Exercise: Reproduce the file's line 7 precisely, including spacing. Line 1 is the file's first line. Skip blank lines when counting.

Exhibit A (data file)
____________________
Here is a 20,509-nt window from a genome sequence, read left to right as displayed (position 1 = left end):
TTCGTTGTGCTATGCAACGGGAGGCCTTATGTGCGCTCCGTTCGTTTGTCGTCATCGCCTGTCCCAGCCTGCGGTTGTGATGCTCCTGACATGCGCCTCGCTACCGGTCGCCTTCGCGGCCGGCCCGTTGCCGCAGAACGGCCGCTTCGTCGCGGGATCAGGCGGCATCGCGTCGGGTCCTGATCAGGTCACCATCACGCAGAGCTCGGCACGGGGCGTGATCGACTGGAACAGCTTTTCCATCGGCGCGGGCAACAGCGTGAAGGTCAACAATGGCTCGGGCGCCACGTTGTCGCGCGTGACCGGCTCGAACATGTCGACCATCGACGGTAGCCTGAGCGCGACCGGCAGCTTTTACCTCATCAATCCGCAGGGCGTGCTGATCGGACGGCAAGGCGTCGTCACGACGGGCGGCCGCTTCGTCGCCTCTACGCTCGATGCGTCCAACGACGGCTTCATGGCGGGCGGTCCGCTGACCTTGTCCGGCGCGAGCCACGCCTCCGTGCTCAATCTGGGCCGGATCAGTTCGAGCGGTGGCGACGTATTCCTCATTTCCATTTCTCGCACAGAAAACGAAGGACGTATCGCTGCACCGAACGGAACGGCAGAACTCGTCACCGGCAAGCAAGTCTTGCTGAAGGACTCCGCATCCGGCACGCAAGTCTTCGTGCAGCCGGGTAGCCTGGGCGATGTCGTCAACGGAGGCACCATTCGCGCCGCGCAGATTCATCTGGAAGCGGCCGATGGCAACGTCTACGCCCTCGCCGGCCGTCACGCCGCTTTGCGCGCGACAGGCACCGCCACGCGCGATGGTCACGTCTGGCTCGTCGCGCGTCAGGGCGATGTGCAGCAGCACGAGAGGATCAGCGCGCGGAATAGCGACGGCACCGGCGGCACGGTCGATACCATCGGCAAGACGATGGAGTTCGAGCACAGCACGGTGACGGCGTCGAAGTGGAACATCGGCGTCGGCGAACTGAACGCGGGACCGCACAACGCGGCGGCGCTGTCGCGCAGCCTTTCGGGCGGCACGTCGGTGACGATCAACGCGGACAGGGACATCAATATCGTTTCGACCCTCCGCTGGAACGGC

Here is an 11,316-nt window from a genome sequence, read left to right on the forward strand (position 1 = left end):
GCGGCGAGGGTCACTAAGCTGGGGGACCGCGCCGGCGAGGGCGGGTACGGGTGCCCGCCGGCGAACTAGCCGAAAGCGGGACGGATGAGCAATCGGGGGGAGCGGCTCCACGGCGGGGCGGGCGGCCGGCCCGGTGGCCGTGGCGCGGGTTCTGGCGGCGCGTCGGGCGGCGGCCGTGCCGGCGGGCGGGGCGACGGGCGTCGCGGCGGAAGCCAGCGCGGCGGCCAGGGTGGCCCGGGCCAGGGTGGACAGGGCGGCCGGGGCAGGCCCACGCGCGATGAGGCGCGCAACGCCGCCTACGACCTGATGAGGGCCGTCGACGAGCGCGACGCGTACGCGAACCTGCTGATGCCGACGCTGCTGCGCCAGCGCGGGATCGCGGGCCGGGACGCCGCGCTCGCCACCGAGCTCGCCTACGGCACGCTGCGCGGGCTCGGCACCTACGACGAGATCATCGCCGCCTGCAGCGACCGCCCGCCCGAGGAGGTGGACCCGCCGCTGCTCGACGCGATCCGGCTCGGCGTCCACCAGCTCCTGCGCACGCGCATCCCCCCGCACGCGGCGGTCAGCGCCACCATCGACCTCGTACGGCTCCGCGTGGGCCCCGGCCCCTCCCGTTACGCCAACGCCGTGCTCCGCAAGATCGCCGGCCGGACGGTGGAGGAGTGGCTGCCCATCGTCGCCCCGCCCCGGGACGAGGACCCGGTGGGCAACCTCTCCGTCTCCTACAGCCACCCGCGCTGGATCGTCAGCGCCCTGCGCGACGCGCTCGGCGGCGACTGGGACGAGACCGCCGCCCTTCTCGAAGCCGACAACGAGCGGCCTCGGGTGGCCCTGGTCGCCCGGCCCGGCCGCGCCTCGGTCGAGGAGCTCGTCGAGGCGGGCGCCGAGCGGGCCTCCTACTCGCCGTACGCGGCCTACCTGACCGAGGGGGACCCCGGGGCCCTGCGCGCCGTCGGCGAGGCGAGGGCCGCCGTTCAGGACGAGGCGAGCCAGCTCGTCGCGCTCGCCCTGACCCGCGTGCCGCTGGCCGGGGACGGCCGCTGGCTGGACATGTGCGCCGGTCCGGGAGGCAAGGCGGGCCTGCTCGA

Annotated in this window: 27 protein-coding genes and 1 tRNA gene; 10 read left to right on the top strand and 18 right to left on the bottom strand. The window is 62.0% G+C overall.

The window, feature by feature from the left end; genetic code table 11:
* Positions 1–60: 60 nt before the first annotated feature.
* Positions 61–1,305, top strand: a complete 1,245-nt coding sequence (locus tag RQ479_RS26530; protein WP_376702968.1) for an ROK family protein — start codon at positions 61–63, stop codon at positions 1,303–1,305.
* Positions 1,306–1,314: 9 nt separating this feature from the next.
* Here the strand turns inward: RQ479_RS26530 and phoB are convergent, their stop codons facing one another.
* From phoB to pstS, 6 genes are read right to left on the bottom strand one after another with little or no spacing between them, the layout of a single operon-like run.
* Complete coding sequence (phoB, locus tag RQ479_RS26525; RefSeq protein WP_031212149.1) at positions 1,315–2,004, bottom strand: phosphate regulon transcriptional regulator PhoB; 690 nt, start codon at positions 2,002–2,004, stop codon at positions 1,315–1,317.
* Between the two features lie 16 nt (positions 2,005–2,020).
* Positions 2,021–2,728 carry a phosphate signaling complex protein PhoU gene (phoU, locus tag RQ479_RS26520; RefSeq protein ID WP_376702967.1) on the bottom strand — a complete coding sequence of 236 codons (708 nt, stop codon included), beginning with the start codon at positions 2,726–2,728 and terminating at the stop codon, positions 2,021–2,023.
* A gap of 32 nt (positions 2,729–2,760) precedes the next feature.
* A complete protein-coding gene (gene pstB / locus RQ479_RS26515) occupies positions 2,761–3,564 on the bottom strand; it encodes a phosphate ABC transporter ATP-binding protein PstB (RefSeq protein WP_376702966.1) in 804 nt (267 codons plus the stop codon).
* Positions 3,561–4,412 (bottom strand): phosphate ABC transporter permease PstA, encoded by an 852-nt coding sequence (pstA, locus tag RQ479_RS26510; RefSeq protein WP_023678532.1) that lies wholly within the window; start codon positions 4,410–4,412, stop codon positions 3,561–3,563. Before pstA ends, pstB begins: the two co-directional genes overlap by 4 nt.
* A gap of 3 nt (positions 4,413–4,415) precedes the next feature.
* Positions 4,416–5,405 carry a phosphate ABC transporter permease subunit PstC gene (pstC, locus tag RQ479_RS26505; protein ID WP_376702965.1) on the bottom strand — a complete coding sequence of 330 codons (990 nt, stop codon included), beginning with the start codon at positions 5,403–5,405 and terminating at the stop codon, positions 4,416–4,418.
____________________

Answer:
* Positions 1–60: 60 nt before the first annotated feature.